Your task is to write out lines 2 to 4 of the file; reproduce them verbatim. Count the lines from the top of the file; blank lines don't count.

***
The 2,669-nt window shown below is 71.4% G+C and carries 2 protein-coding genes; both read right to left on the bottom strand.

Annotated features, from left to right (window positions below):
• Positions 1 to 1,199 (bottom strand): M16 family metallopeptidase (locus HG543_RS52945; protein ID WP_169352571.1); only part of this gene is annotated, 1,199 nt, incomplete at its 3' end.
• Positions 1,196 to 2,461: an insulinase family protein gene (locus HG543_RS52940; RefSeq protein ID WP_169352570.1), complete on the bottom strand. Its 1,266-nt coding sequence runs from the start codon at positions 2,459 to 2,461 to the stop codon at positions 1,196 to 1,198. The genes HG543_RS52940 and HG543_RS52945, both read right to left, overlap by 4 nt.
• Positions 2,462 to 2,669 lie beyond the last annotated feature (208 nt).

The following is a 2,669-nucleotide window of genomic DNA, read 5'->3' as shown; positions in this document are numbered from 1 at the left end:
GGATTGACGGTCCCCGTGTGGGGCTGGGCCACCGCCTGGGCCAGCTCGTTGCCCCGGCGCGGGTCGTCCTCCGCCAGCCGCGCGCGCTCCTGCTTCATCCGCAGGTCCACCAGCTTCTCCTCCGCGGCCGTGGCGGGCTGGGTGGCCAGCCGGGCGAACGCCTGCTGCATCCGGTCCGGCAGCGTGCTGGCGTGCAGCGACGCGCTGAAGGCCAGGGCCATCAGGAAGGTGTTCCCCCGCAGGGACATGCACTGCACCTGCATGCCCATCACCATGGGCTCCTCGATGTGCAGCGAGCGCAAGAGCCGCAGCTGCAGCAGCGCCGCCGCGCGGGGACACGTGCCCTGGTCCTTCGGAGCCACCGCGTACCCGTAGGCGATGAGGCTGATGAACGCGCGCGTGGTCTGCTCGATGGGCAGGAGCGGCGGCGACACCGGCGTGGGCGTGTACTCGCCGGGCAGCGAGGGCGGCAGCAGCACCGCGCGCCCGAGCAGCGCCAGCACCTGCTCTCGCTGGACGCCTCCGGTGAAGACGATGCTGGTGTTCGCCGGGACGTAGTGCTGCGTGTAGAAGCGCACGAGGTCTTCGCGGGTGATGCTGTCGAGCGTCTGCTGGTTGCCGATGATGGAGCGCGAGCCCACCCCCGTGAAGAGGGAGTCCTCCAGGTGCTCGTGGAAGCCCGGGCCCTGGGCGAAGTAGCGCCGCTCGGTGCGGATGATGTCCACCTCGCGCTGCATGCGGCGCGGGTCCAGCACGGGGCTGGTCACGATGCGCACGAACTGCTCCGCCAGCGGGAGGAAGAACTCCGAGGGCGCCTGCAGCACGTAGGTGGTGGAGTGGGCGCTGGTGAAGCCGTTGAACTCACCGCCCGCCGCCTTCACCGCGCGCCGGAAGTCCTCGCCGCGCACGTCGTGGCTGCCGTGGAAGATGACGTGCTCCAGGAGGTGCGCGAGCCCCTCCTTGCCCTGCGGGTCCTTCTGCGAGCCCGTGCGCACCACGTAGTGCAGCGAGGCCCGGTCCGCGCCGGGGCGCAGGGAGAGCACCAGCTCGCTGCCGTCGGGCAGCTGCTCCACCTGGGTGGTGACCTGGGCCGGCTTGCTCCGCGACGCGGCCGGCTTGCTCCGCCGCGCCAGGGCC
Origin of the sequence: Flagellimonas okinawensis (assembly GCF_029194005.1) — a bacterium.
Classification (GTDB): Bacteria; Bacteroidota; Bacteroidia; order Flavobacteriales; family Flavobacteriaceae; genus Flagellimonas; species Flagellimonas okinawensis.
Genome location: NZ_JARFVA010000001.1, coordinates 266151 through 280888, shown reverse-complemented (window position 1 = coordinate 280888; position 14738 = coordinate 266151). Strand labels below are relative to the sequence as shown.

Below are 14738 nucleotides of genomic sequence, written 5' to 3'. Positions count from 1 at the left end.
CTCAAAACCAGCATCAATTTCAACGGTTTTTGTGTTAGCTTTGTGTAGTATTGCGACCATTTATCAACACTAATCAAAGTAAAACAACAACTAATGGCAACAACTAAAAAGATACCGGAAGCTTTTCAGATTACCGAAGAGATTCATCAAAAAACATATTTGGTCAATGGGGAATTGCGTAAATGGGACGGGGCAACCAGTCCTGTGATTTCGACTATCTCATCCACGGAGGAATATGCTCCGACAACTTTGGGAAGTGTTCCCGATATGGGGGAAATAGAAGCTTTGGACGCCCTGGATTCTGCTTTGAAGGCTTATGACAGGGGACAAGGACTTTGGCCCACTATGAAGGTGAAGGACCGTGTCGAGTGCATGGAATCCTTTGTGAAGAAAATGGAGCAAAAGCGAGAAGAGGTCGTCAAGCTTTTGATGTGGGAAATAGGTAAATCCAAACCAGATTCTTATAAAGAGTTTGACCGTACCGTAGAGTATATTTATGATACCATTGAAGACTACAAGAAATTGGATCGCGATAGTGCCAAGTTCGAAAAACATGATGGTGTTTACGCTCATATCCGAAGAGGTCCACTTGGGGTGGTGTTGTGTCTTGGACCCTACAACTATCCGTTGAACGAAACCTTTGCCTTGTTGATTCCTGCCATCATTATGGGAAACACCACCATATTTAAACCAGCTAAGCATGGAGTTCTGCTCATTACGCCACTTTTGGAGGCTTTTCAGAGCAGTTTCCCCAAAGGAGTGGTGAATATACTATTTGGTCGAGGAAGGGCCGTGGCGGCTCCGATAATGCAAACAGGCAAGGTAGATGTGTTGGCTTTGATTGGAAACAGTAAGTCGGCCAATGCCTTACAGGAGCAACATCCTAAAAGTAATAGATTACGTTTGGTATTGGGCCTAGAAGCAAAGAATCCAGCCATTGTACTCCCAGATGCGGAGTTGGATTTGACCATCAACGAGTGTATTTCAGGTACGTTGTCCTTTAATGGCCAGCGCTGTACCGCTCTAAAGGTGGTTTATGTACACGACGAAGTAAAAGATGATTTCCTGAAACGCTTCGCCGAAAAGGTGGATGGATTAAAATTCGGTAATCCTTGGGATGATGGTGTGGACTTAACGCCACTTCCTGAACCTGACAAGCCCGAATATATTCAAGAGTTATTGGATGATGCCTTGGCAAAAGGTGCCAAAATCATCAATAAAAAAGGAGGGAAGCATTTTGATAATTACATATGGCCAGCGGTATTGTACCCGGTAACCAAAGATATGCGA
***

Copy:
Annotated features, from left to right (window positions below):
• Positions 1 to 1,199 (bottom strand): M16 family metallopeptidase (locus HG543_RS52945; protein ID WP_169352571.1); only part of this gene is annotated, 1,199 nt, incomplete at its 3' end.
• Positions 1,196 to 2,461: an insulinase family protein gene (locus HG543_RS52940; RefSeq protein ID WP_169352570.1), complete on the bottom strand. Its 1,266-nt coding sequence runs from the start codon at positions 2,459 to 2,461 to the stop codon at positions 1,196 to 1,198. The genes HG543_RS52940 and HG543_RS52945, both read right to left, overlap by 4 nt.